“If, after the Adjudicator notifies his decision a Party is dissatisfied, that Party may notify the other Party of the matter which he disputes and state that he intends to refer it to the tribunal. The dispute may not be referred to the tribunal unless this notification is given within four weeks of the notification of the Adjudicator’s decision.”
Sisk had served a notice of dissatisfaction in relation to Adjudication 2 but, by the time this case was heard, it had not taken any further steps to refer the decision in Adjudication 2 to the court for final determination. The judge relied on the words used in W2.3(11) to find that a decision remained binding until it had been reversed by a tribunal. She also made it clear that it was not enough for Sisk to simply issue a notice of dissatisfaction. It also had to take the further step of challenging that decision in court if it did not want it to remain binding.
Multiple disputes being referred in one adjudication
As Adjudication 4 was enforceable, there was no need to consider whether Prater did refer more than one dispute in Adjudication 2. Veronique Buehrlen Q.C. nonetheless considered this issue.
To start with, she rejected Prater’s argument that NEC3 Option W2 did not expressly preclude referring more than one dispute to an adjudicator. She noted the reference to a singular dispute (“a” or “the” dispute) throughout the clause and commented that the subcontract contemplated that a single dispute is to be referred to the adjudicator at any one time, not multiple disputes.
She then went on to consider the guidance for determining what constitutes a single dispute set out in Witney Town Council v Beam Construction (Cheltenham) Ltd and whether the correct subcontract completion date, the status of provisional sums, and Sisk’s entitlement to deduct indirect losses were separate disputes.
She agreed that the issues could have been decided independently but held that a dispute may consist of a single issue or any number of issues within it. What a dispute is will be a question of fact and if there is a clear link between the issues, this suggests that they comprise one dispute.
In this case, this was a final account dispute which centred around Sisk’s payment certificate dated 22 January 2020. Each matter relied upon by Sisk as giving rise to a separate dispute was no more than an aspect of a dispute as to the proper amount of Sisk’s payment certificate. The issues therefore comprised a single dispute and a jurisdictional challenge on that basis would not have succeeded in any event.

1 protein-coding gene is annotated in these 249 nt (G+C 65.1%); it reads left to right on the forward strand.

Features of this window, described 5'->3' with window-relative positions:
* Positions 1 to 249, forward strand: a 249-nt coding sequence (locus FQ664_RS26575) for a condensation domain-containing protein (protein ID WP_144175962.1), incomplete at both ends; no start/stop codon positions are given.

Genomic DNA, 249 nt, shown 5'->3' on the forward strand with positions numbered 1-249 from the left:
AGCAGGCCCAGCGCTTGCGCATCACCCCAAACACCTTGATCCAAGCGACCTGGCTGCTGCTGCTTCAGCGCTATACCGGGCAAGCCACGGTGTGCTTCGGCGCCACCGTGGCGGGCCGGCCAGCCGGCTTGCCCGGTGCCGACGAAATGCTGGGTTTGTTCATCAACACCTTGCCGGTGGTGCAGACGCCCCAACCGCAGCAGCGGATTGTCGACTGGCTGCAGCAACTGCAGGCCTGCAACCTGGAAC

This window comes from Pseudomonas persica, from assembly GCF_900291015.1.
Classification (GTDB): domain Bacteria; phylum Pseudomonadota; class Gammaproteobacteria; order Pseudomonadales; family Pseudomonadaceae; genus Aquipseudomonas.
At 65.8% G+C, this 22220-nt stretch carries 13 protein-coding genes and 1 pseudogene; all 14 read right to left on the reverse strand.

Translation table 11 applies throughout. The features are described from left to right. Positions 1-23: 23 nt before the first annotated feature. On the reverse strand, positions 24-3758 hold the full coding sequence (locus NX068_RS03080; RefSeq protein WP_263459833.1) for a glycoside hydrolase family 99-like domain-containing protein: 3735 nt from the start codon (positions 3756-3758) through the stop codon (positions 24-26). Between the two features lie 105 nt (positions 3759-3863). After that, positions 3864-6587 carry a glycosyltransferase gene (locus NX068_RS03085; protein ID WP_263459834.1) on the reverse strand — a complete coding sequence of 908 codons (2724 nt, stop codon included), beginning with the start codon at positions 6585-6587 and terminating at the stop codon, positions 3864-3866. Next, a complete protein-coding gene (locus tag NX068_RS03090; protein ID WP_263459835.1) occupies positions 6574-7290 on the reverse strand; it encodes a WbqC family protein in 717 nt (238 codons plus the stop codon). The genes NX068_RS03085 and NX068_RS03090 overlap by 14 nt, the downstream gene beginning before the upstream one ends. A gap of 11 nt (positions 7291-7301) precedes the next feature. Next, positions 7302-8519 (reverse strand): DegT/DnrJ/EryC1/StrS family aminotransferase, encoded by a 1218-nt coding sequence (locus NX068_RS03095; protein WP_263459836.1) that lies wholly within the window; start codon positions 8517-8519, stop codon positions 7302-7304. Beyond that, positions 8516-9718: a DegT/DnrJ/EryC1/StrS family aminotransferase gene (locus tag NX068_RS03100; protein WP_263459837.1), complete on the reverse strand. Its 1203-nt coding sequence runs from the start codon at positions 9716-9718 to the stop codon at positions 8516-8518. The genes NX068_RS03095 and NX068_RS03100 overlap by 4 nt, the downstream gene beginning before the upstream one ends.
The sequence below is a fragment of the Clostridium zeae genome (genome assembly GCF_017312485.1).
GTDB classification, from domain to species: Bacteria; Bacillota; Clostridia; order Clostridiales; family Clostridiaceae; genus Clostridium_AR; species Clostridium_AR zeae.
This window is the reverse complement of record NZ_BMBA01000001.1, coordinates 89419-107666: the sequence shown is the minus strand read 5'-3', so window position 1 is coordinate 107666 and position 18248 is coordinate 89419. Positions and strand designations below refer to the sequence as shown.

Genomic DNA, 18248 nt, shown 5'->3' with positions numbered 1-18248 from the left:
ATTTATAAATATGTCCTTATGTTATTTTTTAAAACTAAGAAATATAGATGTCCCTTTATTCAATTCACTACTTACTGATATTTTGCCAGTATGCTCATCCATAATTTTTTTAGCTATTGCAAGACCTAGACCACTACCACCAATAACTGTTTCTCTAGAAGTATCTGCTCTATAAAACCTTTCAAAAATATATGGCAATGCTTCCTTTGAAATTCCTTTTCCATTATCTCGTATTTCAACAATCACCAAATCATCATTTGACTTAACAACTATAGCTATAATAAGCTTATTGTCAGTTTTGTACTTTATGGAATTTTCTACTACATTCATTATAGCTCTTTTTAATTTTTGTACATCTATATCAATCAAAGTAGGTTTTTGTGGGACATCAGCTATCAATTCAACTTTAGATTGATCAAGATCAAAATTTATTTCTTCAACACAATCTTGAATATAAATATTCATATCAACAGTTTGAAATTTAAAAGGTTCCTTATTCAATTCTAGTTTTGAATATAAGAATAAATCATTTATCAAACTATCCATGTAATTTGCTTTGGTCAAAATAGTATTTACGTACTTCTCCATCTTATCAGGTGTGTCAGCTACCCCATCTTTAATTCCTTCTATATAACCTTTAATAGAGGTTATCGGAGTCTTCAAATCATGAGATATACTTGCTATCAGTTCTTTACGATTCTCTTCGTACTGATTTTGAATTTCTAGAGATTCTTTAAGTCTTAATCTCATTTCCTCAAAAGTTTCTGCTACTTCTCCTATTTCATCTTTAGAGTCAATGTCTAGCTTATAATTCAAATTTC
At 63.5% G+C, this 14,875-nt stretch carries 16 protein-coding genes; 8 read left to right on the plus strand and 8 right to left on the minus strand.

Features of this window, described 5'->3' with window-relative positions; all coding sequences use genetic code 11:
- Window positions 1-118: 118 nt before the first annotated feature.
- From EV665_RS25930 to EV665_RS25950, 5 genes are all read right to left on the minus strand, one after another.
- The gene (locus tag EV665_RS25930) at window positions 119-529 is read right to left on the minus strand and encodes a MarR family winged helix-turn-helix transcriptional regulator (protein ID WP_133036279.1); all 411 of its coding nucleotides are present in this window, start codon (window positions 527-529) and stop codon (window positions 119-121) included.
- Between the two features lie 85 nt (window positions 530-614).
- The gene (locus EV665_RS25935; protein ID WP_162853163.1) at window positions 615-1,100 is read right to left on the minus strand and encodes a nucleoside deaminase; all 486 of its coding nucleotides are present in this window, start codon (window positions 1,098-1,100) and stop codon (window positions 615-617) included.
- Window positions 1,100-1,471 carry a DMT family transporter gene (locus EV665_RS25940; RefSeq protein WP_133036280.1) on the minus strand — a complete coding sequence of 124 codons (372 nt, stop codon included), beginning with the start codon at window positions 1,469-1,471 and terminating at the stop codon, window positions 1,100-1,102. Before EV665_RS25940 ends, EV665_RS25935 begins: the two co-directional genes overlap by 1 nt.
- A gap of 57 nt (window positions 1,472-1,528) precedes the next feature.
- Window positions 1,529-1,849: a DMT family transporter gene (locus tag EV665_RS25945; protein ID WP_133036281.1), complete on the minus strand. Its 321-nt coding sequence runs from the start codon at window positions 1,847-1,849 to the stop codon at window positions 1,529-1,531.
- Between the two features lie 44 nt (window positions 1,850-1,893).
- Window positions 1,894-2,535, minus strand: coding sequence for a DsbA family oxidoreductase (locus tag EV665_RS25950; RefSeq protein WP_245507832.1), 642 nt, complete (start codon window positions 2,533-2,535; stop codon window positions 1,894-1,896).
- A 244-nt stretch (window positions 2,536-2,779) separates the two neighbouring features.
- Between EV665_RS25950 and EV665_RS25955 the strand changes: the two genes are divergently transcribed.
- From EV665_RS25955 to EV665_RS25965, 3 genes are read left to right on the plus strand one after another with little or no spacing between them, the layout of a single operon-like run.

This case is a good reminder that under the NEC form, a party that wishes to challenge a decision must issue a notice of dissatisfaction or the decision will become final and binding. The decision also highlights that while this is a necessary step, the decision is binding in the interim and if a party is concerned about the validity of an adjudicator’s decision, it needs to take this forward to the tribunal to have the decision revised.
There are also some useful lessons about final account disputes. In this case, Prater argued that a final account adjudication would be lengthy and complex and that to bring a “kitchen sink” final account adjudication (as described by HHJ Coulson QC (as he then was) in William Verry (Glazing Systems) Ltd v Furlong Homes Ltd would have been inappropriate, not least given the summary nature of the adjudication procedure. This is indeed why sometimes parties choose to have a series of adjudications, but the case highlights the risks in that approach and the need to consider very carefully what issues are being referred in each adjudication and how they interact with each other.